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Inflation: Back From the Dead?

June 11, 2021
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Perhaps the most dominant economic trend of the past 50 years has been the persistence of falling and low inflation.

In the U.S. inflation peaked in the late 1970s somewhere around 13-15% (see chart below). In an effort to combat this scourge, Paul Volcker, the then Chair of the Federal Reserve, embarked on a painful and controversial strategy of hiking the prime interest rate to a now unimaginable 21.5% (yes, twenty-one and a half percent).

The strategy was not for the meek nor without serious consequences: the U.S. economy plunged into a deep recession and certainly contributed to Jim Carter being thrown out of office in 1980. Despite this, Volcker prevailed and is now credited with "breaking inflation's back." Inflation declined precipitously in the early 1980s and remained in the extremely tame 1%-3% range for much of the subsequent 40 years.

Aside from consequences on everyday purchasing power of individuals, inflation and its relationship with interest rates have a powerful impact on financial markets.

It is no coincidence that the peaking of inflation in the early 1980s also marked the beginning of one of the longest bull markets in stocks and bonds in history. Yes, there were significant periods of volatility and bear markets during the last 40 years, but, overall, this has been an incredibly rewarding era for investors in almost any combination of stocks and bonds. Low inflation and interest rates were certainly among the key enablers.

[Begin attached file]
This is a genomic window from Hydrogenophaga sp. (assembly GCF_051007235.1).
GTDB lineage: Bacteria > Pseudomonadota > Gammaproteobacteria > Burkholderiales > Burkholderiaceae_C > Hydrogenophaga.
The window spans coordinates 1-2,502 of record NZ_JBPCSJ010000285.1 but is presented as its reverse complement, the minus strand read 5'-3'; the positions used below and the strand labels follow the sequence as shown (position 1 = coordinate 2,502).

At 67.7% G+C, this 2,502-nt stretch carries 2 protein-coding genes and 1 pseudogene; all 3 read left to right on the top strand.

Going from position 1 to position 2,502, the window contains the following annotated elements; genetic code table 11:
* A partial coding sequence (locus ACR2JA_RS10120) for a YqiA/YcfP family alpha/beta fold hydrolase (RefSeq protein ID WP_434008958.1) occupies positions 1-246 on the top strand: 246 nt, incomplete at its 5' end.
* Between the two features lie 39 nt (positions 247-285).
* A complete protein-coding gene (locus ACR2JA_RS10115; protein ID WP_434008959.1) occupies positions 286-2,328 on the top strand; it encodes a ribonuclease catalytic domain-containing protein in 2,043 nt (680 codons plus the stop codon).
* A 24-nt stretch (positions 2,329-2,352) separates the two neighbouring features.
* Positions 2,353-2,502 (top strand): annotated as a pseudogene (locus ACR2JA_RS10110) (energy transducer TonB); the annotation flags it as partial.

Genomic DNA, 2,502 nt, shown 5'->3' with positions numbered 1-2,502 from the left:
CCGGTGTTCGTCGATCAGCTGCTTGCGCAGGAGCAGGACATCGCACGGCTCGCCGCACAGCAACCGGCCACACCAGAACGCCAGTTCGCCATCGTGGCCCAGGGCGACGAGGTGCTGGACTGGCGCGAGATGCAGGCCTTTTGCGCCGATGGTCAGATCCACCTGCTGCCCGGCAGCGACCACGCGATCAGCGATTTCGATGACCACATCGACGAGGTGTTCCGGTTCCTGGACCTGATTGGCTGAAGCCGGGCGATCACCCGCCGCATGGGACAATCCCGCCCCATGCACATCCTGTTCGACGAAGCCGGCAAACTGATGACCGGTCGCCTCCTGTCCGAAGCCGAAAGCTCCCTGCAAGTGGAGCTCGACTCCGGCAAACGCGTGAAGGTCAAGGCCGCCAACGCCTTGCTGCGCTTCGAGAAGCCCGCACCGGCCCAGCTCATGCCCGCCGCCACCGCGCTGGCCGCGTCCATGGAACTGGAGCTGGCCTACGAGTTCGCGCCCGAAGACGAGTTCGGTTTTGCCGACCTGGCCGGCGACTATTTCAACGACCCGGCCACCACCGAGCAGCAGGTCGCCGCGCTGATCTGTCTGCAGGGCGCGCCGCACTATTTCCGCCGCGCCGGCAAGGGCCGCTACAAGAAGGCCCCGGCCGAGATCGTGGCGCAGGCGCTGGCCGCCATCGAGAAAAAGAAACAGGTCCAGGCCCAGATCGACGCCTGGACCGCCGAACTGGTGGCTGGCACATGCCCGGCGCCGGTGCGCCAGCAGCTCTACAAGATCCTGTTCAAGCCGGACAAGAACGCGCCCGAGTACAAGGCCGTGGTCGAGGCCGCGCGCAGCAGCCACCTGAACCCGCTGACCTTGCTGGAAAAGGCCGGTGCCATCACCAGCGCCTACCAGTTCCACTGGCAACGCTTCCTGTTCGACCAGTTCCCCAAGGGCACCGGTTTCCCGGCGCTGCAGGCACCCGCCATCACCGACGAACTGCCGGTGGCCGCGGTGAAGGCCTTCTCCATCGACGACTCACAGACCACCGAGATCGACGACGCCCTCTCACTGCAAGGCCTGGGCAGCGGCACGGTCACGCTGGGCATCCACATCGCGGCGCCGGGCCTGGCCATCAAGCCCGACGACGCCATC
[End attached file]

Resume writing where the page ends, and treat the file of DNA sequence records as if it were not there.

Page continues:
After such a long period of mild inflation, it is only human to succumb to the tendency of assuming that future will always be like the past. The prevailing view became that inflation was never coming back. Policy makers and economists became more concerned about the prospect of deflation. Economist Roger Bootle even wrote a book titled "The Death of Inflation: Surviving and Thriving in the Zero Era" in the 1990s.

To paraphrase Mark Twain, news of inflation's death was greatly exaggerated: Fast forward to 2021 and inflation is suddenly back with a vengeance.

The reasons for this resurgence are many. Global economies are snapping back to normalcy as the pandemic winds down. Incredible amounts of fiscal stimulus have created excess amounts of cash in consumers' pockets, driving increased demand for all sorts of physical goods (houses, used cars, Starbucks guava juice, etc.). Global supply chains are still trying to recover from the pandemic leading to shortages of goods. Businesses are having a hard time attracting enough employees, leading to wage increases. Finally, the anticipation of a multi-trillion revamp of the U.S. infrastructure has led to an increase in prices for many industrial commodities.

As expected, there is no consensus about what this increase means and where inflation will go from here. Fed officials maintain that this is just a temporary blip as we transition to the post-pandemic world. They believe inflation will peak around 3% this year and then moderate thereafter. On the other hand, Deutsche Bank sounded a more alarming note a few days ago, calling inflation a "global time bomb" that may cause serious issues for consumers and investors alike.

Most recent inflation figures (released on June 10, 2021) show consumer prices continue to rise sharply (the CPI jumped 5%) and there are no signs of inflation moderating yet.